A central theme of our research is establishing the effect of cationic order and extended defects on the electronic properties of oxide systems. By controlling the bulk chemistry, the method of synthesis, and the details of the thermal processing it is possible to induce variable degrees of nano-level ordering in many oxide systems.
Our research focuses on the characterization of the ordering and defects using high resolution TEM, and x-ray/neutron diffraction, and examining the effect of solid solution formation on the behavior of the various systems. These data are coupled to an understanding of the energetics of the different systems to permit tailoring of the atomistic level structure and control of the properties. More details can be found in our publications on microwave ceramics and ferroelectrics and in the general publications list.
In our most recent work we have focused on an unusual family of perovskites containing under-sized cations such as Li on the A-site (e.g. Nd2/3-xLi3x)TiO3). These systems undergo a series of ordering and phase separation reactions resulting in the formation of nanoscale "chessboard" structures. The nanostructural modulations arise from a periodic separation into domains of two phases with nanometer dimensions, one Li-rich with a composition (Nd1/2Li1/2)TiO3 and the other Li-free with a composition Nd2/3TiO3. A remarkable feature of this structure is the phase separated domains form a superstructure that extends across the entire crystal, with a periodicity that can be tuned by changing the overall composition. This is the first observation of periodic phase separation in any inorganic solid. The structures offer the potential for new classes of perovskites that could serve as templates for the assembly of nanoscale objects or molecular overlayers. This work has been featured in Nature and Nature Materials.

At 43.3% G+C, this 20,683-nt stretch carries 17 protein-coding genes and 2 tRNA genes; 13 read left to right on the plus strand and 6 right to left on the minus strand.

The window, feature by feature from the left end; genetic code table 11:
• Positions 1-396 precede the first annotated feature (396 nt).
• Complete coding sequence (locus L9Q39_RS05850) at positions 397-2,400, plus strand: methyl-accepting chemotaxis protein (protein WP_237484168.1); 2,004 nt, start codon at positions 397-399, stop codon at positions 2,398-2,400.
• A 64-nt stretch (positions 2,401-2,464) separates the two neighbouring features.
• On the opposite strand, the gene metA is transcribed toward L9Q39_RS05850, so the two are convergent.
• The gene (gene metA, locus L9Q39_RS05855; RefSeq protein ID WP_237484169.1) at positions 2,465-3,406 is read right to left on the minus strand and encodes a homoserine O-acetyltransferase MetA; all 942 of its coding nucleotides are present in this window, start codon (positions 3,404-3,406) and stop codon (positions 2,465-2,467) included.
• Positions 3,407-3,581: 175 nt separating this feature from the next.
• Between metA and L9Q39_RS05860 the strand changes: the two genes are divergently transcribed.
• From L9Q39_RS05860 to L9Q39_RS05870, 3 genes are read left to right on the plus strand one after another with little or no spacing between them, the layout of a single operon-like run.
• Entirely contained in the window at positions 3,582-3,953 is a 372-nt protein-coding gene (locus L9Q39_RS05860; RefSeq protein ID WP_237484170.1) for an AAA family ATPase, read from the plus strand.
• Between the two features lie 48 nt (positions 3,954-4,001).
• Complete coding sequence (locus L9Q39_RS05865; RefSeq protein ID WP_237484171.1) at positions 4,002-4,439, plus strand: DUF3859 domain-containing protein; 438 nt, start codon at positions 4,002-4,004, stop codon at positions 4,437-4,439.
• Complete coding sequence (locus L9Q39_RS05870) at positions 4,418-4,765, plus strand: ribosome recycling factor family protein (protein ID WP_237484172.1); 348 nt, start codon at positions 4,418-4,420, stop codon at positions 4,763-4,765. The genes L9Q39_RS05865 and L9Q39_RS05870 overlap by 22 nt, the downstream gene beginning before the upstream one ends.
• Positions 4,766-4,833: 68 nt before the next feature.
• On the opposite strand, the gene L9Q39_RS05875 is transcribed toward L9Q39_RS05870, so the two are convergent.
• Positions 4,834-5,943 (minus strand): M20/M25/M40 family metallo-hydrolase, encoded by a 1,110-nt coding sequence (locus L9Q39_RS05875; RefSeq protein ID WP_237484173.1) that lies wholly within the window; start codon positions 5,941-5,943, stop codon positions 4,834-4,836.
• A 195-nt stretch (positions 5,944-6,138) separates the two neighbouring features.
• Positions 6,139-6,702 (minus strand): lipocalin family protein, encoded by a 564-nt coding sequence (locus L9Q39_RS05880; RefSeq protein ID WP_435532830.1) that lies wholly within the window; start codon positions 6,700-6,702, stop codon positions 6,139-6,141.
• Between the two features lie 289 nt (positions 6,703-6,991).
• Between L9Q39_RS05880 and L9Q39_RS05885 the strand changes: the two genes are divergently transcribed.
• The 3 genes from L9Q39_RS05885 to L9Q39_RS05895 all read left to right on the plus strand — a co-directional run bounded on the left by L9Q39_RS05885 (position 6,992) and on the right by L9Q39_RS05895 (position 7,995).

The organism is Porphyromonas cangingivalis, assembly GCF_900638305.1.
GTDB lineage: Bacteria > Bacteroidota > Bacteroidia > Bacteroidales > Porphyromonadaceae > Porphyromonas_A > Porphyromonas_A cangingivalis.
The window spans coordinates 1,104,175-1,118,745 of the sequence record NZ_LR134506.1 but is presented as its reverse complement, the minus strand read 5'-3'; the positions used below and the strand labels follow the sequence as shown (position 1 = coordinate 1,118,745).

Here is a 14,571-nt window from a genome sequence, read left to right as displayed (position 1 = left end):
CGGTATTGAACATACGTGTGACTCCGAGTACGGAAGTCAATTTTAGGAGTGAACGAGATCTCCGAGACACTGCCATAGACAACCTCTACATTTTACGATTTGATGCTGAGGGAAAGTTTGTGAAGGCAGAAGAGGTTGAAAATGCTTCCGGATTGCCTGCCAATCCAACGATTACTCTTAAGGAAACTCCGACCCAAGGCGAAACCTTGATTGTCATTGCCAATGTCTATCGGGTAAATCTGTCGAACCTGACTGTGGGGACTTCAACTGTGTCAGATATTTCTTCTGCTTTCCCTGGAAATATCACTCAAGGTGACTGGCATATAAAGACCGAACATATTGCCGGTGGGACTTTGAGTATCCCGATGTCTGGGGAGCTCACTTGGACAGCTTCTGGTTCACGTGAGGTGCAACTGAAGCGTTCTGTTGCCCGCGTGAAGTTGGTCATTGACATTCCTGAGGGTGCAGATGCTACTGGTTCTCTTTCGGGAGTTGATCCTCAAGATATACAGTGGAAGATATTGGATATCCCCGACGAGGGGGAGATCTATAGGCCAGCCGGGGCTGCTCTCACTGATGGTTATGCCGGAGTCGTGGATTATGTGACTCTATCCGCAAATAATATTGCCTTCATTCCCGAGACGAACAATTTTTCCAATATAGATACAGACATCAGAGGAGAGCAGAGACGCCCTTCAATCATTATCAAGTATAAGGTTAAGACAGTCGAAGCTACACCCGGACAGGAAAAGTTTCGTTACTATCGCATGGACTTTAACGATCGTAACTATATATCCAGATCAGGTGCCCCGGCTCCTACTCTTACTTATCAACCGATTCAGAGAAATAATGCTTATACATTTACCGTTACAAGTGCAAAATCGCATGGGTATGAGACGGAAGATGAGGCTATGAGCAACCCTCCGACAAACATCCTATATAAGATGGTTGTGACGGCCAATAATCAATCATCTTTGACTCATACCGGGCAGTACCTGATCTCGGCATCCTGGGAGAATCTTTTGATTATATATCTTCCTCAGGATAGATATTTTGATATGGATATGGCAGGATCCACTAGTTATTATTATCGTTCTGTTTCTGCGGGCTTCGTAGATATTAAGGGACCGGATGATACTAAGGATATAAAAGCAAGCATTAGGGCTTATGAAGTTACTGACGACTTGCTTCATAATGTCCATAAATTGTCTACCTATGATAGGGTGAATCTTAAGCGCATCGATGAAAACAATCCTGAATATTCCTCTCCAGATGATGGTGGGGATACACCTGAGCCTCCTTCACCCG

Currently this work is supported by the National Science Foundation (Ceramics Division) under Grant #DMR0704255.
Any opinions, findings and conclusions or recommendations expressed in this material are those of the authors and do not necessarily reflect the views of the National Science Foundation (NSF)